5. Are they too obvious: Meaning, often, once an influencer becomes more famous he/she may start saturating their content creation with sponsored stuff. When this happens, they often lose the respect of their following. So it’s good to check if they are still doing original content and sponsored posts are not their primary source of content.
  6. Give ideas: Some influencers (especially celebrities) may be great at what they do, but not so great at coming up with ideas for sponsored content. Don’t be afraid to give them a nudge towards what they could do, so when they create an Instagram post, it doesn’t seem like a blatant ad.
  7. Lay out the terms: Be sure you have stated everything that you want done in the collaboration upfront, including the number of social media posts per channel. How many blog posts you get, whether you’re included in any emails, etc. Also make sure that your brand can utilize their name and the content they create throughout owned, earned, and paid media. Don’t make any assumptions.

The last thing your brand wants is to be associated with sponsored content that isn’t original and valuable. So take the time and follow the list.

This post was originally written for startup fashion. 

 

Social Strategy Checklist for your Brand

 

social strategy fashion business

It’s important to remember that great social media content is the key to being successful on any platform. It sounds obvious but a lot of brands (especially those with minimal resources), post things on social, just to post. There’s not a thoughtful approach. Furthermore, social media is more than a channel. It’s not just Facebook and Twitter. It’s a behavior that people have daily. And in order to reach them, brands need content that truly connects with their target audience.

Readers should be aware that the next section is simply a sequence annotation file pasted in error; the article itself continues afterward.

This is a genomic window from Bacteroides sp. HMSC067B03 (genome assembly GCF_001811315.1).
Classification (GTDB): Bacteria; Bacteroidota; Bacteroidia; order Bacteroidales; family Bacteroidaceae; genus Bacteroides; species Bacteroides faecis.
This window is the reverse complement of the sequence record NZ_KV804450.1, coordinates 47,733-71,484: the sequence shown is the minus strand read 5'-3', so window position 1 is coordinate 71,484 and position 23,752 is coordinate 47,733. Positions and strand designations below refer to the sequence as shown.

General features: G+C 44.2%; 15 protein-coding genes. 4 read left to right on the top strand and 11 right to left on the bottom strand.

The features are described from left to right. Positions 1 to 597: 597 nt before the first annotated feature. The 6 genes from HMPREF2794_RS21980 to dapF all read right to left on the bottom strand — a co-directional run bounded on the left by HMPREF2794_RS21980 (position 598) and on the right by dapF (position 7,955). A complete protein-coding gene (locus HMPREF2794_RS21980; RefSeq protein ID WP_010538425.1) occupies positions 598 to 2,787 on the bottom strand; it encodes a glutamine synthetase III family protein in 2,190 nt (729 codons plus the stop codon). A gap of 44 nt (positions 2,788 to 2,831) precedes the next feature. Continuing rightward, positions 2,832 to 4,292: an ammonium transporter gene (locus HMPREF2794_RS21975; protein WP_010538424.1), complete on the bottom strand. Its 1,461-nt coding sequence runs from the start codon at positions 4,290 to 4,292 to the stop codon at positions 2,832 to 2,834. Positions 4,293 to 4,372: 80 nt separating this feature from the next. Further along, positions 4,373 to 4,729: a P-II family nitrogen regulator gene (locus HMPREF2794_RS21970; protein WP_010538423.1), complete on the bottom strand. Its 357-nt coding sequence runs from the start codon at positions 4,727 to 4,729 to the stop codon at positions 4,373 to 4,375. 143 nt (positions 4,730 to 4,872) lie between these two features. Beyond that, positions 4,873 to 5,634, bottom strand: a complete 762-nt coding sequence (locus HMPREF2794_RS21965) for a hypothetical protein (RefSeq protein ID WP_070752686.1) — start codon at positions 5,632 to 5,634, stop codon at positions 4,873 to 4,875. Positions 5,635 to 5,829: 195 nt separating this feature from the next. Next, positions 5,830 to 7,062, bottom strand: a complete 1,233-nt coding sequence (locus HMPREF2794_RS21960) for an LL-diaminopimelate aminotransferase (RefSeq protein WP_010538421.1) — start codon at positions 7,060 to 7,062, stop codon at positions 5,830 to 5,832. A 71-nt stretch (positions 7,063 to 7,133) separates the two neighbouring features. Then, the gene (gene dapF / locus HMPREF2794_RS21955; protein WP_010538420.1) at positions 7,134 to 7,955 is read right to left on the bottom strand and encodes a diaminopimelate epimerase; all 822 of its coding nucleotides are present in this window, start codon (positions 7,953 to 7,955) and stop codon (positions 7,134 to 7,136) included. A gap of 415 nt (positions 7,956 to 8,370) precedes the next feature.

So how do we build a social strategy that will be successful for your brand? Let’s consider this formula:

First: Do the Research

  • Identify your target based psychographics (what they value and care about)
  • See where they spend time online (are they on Instagram 10 times a day or do they tweet every last thought that pops into their heads?)
  • Compare how your competition fairs on these channels (what are brands that are similar to your doing?)

Second: Put Together Your Plan

  • Identify your overall purpose or goal for each platform (think more creatively than “making more sales”- mailing list sign ups is a good one)
  • Choose a few different kinds of content that you think will resonate with your audience (be specific- if you want to post inspirational quotes, what kind? About what topic? Around what sentiment?)
  • Identify the platforms you’ll use and their purpose for your brand and reaching your customer (i.e. customers use Pinterest to dream/plan – let them dream about their upcoming Fall wardrobe made by your brand)
  • Consider content formats and frequency per channel (i.e. Twitter will have a larger frequency than Facebook)
  • Identify content sources for creation/curation/co-creation (how will you make these graphics? Where will you find these interesting articles? etc)
  • Create success metrics to measure by (video views, website visits, social shares)

Third: Get Moving

  • Create the content!
  • Test your content
  • Measure your content against the goals you created
  • Review and assess, then make changes as you learn what’s working and what’s not

Tools You Need:

  • An editorial calendar to keep track of your monthly content per channel, and allows you to plan ahead for upcoming cultural events
  • A scheduling tool such as Buffer or Hootsuite